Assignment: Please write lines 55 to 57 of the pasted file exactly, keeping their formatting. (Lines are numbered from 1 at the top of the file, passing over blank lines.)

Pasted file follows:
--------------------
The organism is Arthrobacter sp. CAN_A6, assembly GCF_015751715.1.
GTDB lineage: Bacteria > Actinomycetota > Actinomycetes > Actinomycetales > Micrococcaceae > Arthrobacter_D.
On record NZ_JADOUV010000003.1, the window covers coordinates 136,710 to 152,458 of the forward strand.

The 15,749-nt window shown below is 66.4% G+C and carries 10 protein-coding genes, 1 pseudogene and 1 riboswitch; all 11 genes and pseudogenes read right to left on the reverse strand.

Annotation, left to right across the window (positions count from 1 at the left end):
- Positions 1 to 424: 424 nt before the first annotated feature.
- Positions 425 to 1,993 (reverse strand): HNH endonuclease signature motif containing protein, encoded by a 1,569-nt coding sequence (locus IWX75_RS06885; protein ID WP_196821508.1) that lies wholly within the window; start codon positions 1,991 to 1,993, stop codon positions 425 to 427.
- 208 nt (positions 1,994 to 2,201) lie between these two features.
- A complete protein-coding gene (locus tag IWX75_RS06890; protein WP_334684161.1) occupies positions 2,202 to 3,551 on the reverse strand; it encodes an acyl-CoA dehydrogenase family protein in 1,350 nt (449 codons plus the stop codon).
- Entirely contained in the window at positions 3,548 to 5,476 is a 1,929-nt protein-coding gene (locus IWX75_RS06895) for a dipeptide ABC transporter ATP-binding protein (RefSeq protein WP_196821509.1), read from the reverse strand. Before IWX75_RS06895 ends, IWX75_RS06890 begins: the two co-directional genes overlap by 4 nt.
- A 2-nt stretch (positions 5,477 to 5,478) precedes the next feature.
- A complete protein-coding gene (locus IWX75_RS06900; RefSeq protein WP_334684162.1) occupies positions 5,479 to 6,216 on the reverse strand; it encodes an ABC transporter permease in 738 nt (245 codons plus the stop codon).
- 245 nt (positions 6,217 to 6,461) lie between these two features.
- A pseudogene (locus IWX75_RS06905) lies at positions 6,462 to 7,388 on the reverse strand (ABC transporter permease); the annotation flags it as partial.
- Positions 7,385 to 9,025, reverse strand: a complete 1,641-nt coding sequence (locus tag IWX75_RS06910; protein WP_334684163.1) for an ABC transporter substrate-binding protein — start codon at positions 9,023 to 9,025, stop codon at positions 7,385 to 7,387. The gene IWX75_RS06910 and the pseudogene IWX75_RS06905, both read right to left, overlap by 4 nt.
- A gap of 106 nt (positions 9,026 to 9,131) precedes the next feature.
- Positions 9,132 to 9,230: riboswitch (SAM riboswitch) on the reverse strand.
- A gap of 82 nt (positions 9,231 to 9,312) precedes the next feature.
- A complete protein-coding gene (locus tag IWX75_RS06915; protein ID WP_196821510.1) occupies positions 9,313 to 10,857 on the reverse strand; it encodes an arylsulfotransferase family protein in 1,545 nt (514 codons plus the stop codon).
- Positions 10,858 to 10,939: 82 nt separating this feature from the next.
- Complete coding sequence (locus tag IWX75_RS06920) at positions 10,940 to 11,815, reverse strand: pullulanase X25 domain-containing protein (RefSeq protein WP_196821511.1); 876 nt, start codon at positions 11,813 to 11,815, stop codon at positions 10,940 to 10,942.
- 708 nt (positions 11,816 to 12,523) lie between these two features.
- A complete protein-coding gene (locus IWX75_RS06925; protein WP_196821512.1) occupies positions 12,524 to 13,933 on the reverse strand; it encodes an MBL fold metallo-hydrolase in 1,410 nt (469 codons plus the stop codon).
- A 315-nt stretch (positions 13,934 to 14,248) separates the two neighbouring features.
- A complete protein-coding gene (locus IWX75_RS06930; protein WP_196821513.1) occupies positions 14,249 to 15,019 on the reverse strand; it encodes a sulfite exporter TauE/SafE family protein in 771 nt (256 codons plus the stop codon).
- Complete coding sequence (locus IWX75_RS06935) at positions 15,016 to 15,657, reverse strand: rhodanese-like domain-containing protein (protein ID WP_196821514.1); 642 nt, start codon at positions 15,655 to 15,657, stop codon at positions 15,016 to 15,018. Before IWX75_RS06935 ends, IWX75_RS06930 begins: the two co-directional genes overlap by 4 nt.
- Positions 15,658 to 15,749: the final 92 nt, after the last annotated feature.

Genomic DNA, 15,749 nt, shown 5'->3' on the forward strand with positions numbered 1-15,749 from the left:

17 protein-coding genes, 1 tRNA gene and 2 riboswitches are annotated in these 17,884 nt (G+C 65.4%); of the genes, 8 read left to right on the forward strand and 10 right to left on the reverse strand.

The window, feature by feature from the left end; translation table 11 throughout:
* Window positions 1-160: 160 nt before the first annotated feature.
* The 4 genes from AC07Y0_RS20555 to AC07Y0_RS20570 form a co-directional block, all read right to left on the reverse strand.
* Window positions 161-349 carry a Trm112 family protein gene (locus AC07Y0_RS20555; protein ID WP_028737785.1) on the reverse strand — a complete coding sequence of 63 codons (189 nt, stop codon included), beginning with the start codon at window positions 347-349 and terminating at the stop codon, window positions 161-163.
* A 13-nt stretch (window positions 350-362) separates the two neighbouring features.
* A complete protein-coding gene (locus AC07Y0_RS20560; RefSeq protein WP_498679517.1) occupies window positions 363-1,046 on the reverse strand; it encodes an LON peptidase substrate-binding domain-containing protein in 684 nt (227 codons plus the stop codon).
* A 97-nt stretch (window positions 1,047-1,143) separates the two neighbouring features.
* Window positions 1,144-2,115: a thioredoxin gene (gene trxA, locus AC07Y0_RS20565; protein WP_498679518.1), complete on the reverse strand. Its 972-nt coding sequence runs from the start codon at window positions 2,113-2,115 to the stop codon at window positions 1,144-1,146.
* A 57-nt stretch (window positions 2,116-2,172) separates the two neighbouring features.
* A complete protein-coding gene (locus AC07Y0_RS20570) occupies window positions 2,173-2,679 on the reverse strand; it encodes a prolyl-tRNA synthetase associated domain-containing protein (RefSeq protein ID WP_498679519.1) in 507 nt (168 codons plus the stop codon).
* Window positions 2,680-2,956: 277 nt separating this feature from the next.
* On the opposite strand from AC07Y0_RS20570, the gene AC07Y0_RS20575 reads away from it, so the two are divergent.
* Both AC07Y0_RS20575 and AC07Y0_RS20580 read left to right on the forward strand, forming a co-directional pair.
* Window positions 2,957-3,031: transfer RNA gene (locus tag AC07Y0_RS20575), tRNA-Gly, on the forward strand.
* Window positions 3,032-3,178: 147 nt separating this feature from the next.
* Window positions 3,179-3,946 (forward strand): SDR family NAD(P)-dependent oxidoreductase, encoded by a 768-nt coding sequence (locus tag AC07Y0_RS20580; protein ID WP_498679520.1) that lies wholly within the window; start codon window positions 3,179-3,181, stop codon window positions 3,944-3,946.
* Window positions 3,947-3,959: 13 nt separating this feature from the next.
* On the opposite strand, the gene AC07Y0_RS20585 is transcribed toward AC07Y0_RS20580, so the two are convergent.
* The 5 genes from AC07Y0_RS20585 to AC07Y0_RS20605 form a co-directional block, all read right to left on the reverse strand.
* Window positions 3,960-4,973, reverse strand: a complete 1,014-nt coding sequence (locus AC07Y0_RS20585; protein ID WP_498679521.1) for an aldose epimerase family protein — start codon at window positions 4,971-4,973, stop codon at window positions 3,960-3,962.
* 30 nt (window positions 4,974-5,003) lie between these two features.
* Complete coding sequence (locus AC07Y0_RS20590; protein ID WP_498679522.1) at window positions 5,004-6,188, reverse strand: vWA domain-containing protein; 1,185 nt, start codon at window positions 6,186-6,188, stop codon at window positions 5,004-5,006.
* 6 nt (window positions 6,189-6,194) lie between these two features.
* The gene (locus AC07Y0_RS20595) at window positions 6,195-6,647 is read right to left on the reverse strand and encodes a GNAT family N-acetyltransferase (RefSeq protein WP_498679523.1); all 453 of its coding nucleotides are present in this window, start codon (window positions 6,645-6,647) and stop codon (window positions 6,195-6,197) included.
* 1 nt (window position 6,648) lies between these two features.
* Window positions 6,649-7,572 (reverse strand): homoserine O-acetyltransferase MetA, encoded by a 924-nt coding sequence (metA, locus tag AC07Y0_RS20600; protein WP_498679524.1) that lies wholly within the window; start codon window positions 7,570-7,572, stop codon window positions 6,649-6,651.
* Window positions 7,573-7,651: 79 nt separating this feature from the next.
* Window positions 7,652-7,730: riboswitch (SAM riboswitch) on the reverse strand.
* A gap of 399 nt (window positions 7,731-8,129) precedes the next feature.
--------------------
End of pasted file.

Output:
* Window positions 6,649-7,572 (reverse strand): homoserine O-acetyltransferase MetA, encoded by a 924-nt coding sequence (metA, locus tag AC07Y0_RS20600; protein WP_498679524.1) that lies wholly within the window; start codon window positions 7,570-7,572, stop codon window positions 6,649-6,651.
* Window positions 7,573-7,651: 79 nt separating this feature from the next.
* Window positions 7,652-7,730: riboswitch (SAM riboswitch) on the reverse strand.